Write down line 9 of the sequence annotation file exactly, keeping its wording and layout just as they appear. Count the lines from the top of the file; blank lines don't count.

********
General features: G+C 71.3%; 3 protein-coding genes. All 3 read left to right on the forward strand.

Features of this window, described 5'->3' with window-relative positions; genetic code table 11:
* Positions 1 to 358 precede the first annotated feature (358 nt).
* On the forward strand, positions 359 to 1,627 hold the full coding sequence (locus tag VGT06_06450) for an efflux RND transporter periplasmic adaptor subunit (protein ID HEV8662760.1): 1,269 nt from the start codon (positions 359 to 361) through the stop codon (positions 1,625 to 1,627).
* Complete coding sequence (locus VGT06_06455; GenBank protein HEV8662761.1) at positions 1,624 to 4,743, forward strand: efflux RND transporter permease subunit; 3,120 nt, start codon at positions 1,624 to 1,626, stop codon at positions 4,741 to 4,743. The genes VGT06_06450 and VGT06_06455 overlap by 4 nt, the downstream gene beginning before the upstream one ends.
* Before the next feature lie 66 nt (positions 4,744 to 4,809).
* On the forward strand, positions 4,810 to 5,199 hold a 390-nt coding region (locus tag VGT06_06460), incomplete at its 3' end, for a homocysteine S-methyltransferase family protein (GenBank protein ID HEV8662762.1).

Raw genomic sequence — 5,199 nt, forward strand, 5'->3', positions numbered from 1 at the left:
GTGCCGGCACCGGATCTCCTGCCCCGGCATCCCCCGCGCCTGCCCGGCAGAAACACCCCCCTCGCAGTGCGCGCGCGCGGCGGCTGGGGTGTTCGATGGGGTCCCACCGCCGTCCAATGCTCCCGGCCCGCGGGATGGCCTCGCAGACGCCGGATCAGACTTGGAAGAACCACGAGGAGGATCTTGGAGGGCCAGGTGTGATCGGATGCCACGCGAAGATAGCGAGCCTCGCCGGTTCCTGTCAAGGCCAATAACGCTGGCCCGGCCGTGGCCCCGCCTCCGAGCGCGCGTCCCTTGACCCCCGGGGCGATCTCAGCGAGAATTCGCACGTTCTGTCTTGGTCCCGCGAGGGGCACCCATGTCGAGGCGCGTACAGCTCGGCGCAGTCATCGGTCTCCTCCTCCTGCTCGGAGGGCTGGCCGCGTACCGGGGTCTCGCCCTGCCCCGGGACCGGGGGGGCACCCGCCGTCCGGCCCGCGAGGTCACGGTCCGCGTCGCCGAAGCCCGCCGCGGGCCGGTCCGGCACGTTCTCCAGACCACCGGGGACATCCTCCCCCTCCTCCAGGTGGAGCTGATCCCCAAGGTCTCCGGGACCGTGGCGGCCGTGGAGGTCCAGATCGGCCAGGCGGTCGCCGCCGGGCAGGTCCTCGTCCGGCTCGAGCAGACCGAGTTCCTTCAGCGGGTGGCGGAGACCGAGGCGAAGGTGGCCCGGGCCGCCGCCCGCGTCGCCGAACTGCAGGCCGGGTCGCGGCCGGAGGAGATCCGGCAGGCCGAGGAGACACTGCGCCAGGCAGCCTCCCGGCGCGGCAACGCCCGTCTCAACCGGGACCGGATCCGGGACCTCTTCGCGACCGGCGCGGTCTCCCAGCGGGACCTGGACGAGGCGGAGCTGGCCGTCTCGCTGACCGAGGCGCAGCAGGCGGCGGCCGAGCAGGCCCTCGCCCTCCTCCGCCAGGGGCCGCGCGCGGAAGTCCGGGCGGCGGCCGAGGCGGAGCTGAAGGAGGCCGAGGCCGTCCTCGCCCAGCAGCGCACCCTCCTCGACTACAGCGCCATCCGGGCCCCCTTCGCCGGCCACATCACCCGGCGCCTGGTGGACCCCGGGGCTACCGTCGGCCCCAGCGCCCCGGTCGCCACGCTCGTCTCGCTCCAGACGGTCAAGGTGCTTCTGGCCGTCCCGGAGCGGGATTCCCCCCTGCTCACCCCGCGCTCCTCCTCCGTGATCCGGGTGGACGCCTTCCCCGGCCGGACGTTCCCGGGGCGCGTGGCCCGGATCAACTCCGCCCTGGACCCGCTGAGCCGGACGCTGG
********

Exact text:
GTGCCGGCACCGGATCTCCTGCCCCGGCATCCCCCGCGCCTGCCCGGCAGAAACACCCCCCTCGCAGTGCGCGCGCGCGGCGGCTGGGGTGTTCGATGGGGTCCCACCGCCGTCCAATGCTCCCGGCCCGCGGGATGGCCTCGCAGACGCCGGATCAGACTTGGAAGAACCACGAGGAGGATCTTGGAGGGCCAGGTGTGATCGGATGCCACGCGAAGATAGCGAGCCTCGCCGGTTCCTGTCAAGGCCAATAACGCTGGCCCGGCCGTGGCCCCGCCTCCGAGCGCGCGTCCCTTGACCCCCGGGGCGATCTCAGCGAGAATTCGCACGTTCTGTCTTGGTCCCGCGAGGGGCACCCATGTCGAGGCGCGTACAGCTCGGCGCAGTCATCGGTCTCCTCCTCCTGCTCGGAGGGCTGGCCGCGTACCGGGGTCTCGCCCTGCCCCGGGACCGGGGGGGCACCCGCCGTCCGGCCCGCGAGGTCACGGTCCGCGTCGCCGAAGCCCGCCGCGGGCCGGTCCGGCACGTTCTCCAGACCACCGGGGACATCCTCCCCCTCCTCCAGGTGGAGCTGATCCCCAAGGTCTCCGGGACCGTGGCGGCCGTGGAGGTCCAGATCGGCCAGGCGGTCGCCGCCGGGCAGGTCCTCGTCCGGCTCGAGCAGACCGAGTTCCTTCAGCGGGTGGCGGAGACCGAGGCGAAGGTGGCCCGGGCCGCCGCCCGCGTCGCCGAACTGCAGGCCGGGTCGCGGCCGGAGGAGATCCGGCAGGCCGAGGAGACACTGCGCCAGGCAGCCTCCCGGCGCGGCAACGCCCGTCTCAACCGGGACCGGATCCGGGACCTCTTCGCGACCGGCGCGGTCTCCCAGCGGGACCTGGACGAGGCGGAGCTGGCCGTCTCGCTGACCGAGGCGCAGCAGGCGGCGGCCGAGCAGGCCCTCGCCCTCCTCCGCCAGGGGCCGCGCGCGGAAGTCCGGGCGGCGGCCGAGGCGGAGCTGAAGGAGGCCGAGGCCGTCCTCGCCCAGCAGCGCACCCTCCTCGACTACAGCGCCATCCGGGCCCCCTTCGCCGGCCACATCACCCGGCGCCTGGTGGACCCCGGGGCTACCGTCGGCCCCAGCGCCCCGGTCGCCACGCTCGTCTCGCTCCAGACGGTCAAGGTGCTTCTGGCCGTCCCGGAGCGGGATTCCCCCCTGCTCACCCCGCGCTCCTCCTCCGTGATCCGGGTGGACGCCTTCCCCGGCCGGACGTTCCCGGGGCGCGTGGCCCGGATCAACTCCGCCCTGGACCCGCTGAGCCGGACGCTGG